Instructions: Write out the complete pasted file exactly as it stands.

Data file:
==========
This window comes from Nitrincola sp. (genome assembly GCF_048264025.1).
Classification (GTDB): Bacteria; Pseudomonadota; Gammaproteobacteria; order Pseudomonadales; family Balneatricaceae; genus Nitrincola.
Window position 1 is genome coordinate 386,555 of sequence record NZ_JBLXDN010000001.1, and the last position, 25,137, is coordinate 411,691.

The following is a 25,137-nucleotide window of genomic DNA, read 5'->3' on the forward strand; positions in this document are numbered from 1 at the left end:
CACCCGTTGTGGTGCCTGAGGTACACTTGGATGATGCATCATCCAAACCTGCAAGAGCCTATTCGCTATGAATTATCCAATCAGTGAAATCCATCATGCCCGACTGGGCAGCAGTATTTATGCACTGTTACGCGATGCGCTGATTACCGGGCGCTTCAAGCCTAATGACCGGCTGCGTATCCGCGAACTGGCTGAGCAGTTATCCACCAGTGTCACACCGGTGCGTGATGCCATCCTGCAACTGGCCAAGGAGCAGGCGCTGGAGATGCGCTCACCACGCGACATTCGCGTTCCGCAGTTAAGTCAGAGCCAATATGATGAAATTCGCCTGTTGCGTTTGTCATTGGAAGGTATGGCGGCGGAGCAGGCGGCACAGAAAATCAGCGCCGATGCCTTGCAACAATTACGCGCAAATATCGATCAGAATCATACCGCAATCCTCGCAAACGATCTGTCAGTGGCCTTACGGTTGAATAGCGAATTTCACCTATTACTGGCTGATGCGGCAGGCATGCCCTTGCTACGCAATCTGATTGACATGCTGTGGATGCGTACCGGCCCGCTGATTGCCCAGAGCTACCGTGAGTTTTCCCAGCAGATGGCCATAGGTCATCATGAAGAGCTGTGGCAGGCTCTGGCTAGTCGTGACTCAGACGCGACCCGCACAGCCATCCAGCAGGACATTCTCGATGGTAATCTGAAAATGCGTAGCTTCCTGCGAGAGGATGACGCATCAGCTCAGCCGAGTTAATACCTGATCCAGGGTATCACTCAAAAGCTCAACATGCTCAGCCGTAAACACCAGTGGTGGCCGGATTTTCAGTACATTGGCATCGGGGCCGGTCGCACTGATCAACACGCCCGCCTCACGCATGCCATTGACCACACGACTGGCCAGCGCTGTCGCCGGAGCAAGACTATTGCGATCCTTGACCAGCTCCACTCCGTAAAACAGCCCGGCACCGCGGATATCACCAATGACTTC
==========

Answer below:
This window comes from Nitrincola sp. (genome assembly GCF_048264025.1).
Classification (GTDB): Bacteria; Pseudomonadota; Gammaproteobacteria; order Pseudomonadales; family Balneatricaceae; genus Nitrincola.
Window position 1 is genome coordinate 386,555 of sequence record NZ_JBLXDN010000001.1, and the last position, 25,137, is coordinate 411,691.

The following is a 25,137-nucleotide window of genomic DNA, read 5'->3' on the forward strand; positions in this document are numbered from 1 at the left end:
CACCCGTTGTGGTGCCTGAGGTACACTTGGATGATGCATCATCCAAACCTGCAAGAGCCTATTCGCTATGAATTATCCAATCAGTGAAATCCATCATGCCCGACTGGGCAGCAGTATTTATGCACTGTTACGCGATGCGCTGATTACCGGGCGCTTCAAGCCTAATGACCGGCTGCGTATCCGCGAACTGGCTGAGCAGTTATCCACCAGTGTCACACCGGTGCGTGATGCCATCCTGCAACTGGCCAAGGAGCAGGCGCTGGAGATGCGCTCACCACGCGACATTCGCGTTCCGCAGTTAAGTCAGAGCCAATATGATGAAATTCGCCTGTTGCGTTTGTCATTGGAAGGTATGGCGGCGGAGCAGGCGGCACAGAAAATCAGCGCCGATGCCTTGCAACAATTACGCGCAAATATCGATCAGAATCATACCGCAATCCTCGCAAACGATCTGTCAGTGGCCTTACGGTTGAATAGCGAATTTCACCTATTACTGGCTGATGCGGCAGGCATGCCCTTGCTACGCAATCTGATTGACATGCTGTGGATGCGTACCGGCCCGCTGATTGCCCAGAGCTACCGTGAGTTTTCCCAGCAGATGGCCATAGGTCATCATGAAGAGCTGTGGCAGGCTCTGGCTAGTCGTGACTCAGACGCGACCCGCACAGCCATCCAGCAGGACATTCTCGATGGTAATCTGAAAATGCGTAGCTTCCTGCGAGAGGATGACGCATCAGCTCAGCCGAGTTAATACCTGATCCAGGGTATCACTCAAAAGCTCAACATGCTCAGCCGTAAACACCAGTGGTGGCCGGATTTTCAGTACATTGGCATCGGGGCCGGTCGCACTGATCAACACGCCCGCCTCACGCATGCCATTGACCACACGACTGGCCAGCGCTGTCGCCGGAGCAAGACTATTGCGATCCTTGACCAGCTCCACTCCGTAAAACAGCCCGGCACCGCGGATATCACCAATGACTTC